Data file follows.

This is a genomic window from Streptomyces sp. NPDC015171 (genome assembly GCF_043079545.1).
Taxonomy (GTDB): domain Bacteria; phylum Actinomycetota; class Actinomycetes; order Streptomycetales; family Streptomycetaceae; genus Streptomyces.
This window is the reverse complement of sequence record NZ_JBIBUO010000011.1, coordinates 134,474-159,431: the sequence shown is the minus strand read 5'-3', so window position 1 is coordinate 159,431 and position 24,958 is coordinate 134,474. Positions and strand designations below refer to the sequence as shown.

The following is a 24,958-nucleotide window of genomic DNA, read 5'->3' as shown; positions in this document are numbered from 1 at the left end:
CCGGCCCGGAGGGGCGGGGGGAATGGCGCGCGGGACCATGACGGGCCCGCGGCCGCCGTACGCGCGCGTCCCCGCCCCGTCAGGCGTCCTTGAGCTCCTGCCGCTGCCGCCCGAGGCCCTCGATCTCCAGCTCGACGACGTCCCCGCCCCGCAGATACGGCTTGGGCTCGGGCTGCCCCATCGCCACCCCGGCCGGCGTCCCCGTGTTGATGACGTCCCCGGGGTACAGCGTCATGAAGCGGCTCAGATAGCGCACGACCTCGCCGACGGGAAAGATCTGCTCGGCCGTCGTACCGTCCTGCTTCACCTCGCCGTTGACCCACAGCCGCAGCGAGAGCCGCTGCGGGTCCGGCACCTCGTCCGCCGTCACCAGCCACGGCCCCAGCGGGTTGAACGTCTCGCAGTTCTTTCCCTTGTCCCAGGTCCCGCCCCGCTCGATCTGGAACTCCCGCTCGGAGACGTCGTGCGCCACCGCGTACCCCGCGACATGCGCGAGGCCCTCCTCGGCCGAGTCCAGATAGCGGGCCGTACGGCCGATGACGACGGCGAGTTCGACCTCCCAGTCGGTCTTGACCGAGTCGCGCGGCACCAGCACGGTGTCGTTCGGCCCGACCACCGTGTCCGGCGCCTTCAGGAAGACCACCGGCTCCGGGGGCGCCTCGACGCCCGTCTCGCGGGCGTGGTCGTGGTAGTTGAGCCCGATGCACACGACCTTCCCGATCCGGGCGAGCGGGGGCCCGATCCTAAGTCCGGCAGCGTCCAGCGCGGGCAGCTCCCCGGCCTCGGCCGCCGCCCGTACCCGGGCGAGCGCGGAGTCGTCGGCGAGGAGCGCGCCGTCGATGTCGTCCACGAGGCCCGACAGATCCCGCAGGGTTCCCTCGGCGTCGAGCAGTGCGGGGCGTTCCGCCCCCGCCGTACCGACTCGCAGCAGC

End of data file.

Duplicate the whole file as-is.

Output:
This is a genomic window from Streptomyces sp. NPDC015171 (genome assembly GCF_043079545.1).
Taxonomy (GTDB): domain Bacteria; phylum Actinomycetota; class Actinomycetes; order Streptomycetales; family Streptomycetaceae; genus Streptomyces.
This window is the reverse complement of sequence record NZ_JBIBUO010000011.1, coordinates 134,474-159,431: the sequence shown is the minus strand read 5'-3', so window position 1 is coordinate 159,431 and position 24,958 is coordinate 134,474. Positions and strand designations below refer to the sequence as shown.

The following is a 24,958-nucleotide window of genomic DNA, read 5'->3' as shown; positions in this document are numbered from 1 at the left end:
CCGGCCCGGAGGGGCGGGGGGAATGGCGCGCGGGACCATGACGGGCCCGCGGCCGCCGTACGCGCGCGTCCCCGCCCCGTCAGGCGTCCTTGAGCTCCTGCCGCTGCCGCCCGAGGCCCTCGATCTCCAGCTCGACGACGTCCCCGCCCCGCAGATACGGCTTGGGCTCGGGCTGCCCCATCGCCACCCCGGCCGGCGTCCCCGTGTTGATGACGTCCCCGGGGTACAGCGTCATGAAGCGGCTCAGATAGCGCACGACCTCGCCGACGGGAAAGATCTGCTCGGCCGTCGTACCGTCCTGCTTCACCTCGCCGTTGACCCACAGCCGCAGCGAGAGCCGCTGCGGGTCCGGCACCTCGTCCGCCGTCACCAGCCACGGCCCCAGCGGGTTGAACGTCTCGCAGTTCTTTCCCTTGTCCCAGGTCCCGCCCCGCTCGATCTGGAACTCCCGCTCGGAGACGTCGTGCGCCACCGCGTACCCCGCGACATGCGCGAGGCCCTCCTCGGCCGAGTCCAGATAGCGGGCCGTACGGCCGATGACGACGGCGAGTTCGACCTCCCAGTCGGTCTTGACCGAGTCGCGCGGCACCAGCACGGTGTCGTTCGGCCCGACCACCGTGTCCGGCGCCTTCAGGAAGACCACCGGCTCCGGGGGCGCCTCGACGCCCGTCTCGCGGGCGTGGTCGTGGTAGTTGAGCCCGATGCACACGACCTTCCCGATCCGGGCGAGCGGGGGCCCGATCCTAAGTCCGGCAGCGTCCAGCGCGGGCAGCTCCCCGGCCTCGGCCGCCGCCCGTACCCGGGCGAGCGCGGAGTCGTCGGCGAGGAGCGCGCCGTCGATGTCGTCCACGAGGCCCGACAGATCCCGCAGGGTTCCCTCGGCGTCGAGCAGTGCGGGGCGTTCCGCCCCCGCCGTACCGACTCGCAGCAGC